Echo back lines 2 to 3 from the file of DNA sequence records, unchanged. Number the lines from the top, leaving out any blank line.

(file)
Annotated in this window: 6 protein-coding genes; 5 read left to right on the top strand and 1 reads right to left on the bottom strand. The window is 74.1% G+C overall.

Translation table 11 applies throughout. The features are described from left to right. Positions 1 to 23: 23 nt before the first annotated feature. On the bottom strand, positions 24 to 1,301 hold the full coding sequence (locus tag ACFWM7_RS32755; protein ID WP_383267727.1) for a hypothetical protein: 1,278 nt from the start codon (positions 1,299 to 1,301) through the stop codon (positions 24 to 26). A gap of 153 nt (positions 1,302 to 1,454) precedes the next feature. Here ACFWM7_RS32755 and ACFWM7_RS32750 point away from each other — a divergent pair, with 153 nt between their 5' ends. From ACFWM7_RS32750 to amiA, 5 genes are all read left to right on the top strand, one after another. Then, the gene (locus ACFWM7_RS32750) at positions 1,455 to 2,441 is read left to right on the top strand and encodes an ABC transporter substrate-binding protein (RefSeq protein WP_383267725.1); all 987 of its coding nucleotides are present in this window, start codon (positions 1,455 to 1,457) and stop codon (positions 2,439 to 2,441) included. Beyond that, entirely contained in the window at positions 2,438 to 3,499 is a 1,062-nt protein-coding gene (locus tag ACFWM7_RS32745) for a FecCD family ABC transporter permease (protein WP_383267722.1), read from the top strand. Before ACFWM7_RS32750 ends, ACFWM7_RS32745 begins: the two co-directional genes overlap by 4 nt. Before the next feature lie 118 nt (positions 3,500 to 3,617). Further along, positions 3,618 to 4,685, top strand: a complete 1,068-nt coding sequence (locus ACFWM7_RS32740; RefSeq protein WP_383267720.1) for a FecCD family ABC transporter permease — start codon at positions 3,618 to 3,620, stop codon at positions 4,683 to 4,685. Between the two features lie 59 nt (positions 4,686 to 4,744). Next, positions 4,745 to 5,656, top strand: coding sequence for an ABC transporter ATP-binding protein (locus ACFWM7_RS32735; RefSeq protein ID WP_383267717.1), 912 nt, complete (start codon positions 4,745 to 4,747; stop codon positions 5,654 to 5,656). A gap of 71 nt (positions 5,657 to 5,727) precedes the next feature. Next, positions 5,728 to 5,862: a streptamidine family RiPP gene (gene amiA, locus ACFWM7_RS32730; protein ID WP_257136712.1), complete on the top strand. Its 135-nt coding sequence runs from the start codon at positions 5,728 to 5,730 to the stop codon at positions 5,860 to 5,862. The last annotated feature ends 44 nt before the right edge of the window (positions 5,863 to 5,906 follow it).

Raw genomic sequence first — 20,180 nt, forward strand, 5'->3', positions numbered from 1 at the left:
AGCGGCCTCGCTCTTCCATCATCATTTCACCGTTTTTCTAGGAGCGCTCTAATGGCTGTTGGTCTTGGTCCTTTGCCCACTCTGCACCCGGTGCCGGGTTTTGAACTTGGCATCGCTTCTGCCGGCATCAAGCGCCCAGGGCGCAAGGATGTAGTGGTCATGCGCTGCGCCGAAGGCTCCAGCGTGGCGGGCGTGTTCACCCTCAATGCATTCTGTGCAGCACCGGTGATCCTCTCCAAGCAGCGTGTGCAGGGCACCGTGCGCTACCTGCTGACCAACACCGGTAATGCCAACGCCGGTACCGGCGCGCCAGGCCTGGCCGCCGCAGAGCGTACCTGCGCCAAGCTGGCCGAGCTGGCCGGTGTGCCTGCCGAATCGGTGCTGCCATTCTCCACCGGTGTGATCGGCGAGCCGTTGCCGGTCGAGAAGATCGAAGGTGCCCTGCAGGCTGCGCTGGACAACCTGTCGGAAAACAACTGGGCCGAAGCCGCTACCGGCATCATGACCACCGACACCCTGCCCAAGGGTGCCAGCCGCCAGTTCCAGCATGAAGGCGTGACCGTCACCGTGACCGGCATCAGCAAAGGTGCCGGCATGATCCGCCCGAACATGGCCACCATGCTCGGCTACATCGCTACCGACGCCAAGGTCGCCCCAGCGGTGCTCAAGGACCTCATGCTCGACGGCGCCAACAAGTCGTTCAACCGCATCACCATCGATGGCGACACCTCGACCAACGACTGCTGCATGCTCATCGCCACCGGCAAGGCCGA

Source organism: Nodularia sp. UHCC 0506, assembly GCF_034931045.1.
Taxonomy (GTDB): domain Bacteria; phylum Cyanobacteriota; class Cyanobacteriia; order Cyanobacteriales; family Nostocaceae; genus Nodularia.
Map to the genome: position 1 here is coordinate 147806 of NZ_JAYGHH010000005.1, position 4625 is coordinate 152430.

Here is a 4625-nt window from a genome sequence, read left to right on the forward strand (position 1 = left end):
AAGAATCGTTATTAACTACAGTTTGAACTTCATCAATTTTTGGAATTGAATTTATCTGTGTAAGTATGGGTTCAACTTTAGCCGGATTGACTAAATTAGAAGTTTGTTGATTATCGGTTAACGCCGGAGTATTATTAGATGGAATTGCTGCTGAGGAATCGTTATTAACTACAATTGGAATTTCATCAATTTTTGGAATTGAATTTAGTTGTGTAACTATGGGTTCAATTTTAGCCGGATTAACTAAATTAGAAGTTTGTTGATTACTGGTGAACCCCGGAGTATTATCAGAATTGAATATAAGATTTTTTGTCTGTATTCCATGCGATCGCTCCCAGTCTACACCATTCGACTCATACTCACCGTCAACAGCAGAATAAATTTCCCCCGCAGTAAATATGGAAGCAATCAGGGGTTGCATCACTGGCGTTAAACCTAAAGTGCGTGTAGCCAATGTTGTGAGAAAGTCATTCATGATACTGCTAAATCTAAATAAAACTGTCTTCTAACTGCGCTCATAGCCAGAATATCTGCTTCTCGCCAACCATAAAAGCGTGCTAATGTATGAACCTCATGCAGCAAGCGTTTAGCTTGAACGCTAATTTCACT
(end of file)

Translation table 11 applies throughout. The features are described from left to right. Positions 1 to 23: 23 nt before the first annotated feature. On the bottom strand, positions 24 to 1,301 hold the full coding sequence (locus tag ACFWM7_RS32755; protein ID WP_383267727.1) for a hypothetical protein: 1,278 nt from the start codon (positions 1,299 to 1,301) through the stop codon (positions 24 to 26). A gap of 153 nt (positions 1,302 to 1,454) precedes the next feature. Here ACFWM7_RS32755 and ACFWM7_RS32750 point away from each other — a divergent pair, with 153 nt between their 5' ends. From ACFWM7_RS32750 to amiA, 5 genes are all read left to right on the top strand, one after another. Then, the gene (locus ACFWM7_RS32750) at positions 1,455 to 2,441 is read left to right on the top strand and encodes an ABC transporter substrate-binding protein (RefSeq protein WP_383267725.1); all 987 of its coding nucleotides are present in this window, start codon (positions 1,455 to 1,457) and stop codon (positions 2,439 to 2,441) included. Beyond that, entirely contained in the window at positions 2,438 to 3,499 is a 1,062-nt protein-coding gene (locus tag ACFWM7_RS32745) for a FecCD family ABC transporter permease (protein WP_383267722.1), read from the top strand. Before ACFWM7_RS32750 ends, ACFWM7_RS32745 begins: the two co-directional genes overlap by 4 nt. Before the next feature lie 118 nt (positions 3,500 to 3,617). Further along, positions 3,618 to 4,685, top strand: a complete 1,068-nt coding sequence (locus ACFWM7_RS32740; RefSeq protein WP_383267720.1) for a FecCD family ABC transporter permease — start codon at positions 3,618 to 3,620, stop codon at positions 4,683 to 4,685. Between the two features lie 59 nt (positions 4,686 to 4,744). Next, positions 4,745 to 5,656, top strand: coding sequence for an ABC transporter ATP-binding protein (locus ACFWM7_RS32735; RefSeq protein ID WP_383267717.1), 912 nt, complete (start codon positions 4,745 to 4,747; stop codon positions 5,654 to 5,656). A gap of 71 nt (positions 5,657 to 5,727) precedes the next feature. Next, positions 5,728 to 5,862: a streptamidine family RiPP gene (gene amiA, locus ACFWM7_RS32730; protein ID WP_257136712.1), complete on the top strand. Its 135-nt coding sequence runs from the start codon at positions 5,728 to 5,730 to the stop codon at positions 5,860 to 5,862. The last annotated feature ends 44 nt before the right edge of the window (positions 5,863 to 5,906 follow it).

Raw genomic sequence first — 20,180 nt, forward strand, 5'->3', positions numbered from 1 at the left: